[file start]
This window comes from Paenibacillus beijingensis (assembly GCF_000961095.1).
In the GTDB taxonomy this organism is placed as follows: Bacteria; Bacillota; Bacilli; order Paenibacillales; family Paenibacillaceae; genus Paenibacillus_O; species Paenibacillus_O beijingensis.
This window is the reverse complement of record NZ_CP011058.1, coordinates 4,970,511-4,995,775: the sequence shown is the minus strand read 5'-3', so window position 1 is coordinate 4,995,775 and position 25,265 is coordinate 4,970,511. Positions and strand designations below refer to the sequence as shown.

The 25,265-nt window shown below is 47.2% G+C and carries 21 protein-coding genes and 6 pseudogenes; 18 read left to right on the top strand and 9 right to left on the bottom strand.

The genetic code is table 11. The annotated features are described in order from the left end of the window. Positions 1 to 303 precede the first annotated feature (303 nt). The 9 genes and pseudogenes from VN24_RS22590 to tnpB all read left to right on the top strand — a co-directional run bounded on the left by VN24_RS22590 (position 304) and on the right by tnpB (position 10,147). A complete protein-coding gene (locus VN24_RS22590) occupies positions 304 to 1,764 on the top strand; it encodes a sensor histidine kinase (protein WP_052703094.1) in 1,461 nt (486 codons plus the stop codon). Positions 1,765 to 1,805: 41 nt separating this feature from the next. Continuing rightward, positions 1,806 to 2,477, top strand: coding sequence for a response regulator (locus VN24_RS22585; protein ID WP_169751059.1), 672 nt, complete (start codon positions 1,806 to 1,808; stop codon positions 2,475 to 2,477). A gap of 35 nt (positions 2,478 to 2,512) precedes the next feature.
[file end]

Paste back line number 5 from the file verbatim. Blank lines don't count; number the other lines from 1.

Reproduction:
The genetic code is table 11. The annotated features are described in order from the left end of the window. Positions 1 to 303 precede the first annotated feature (303 nt). The 9 genes and pseudogenes from VN24_RS22590 to tnpB all read left to right on the top strand — a co-directional run bounded on the left by VN24_RS22590 (position 304) and on the right by tnpB (position 10,147). A complete protein-coding gene (locus VN24_RS22590) occupies positions 304 to 1,764 on the top strand; it encodes a sensor histidine kinase (protein WP_052703094.1) in 1,461 nt (486 codons plus the stop codon). Positions 1,765 to 1,805: 41 nt separating this feature from the next. Continuing rightward, positions 1,806 to 2,477, top strand: coding sequence for a response regulator (locus VN24_RS22585; protein ID WP_169751059.1), 672 nt, complete (start codon positions 1,806 to 1,808; stop codon positions 2,475 to 2,477). A gap of 35 nt (positions 2,478 to 2,512) precedes the next feature.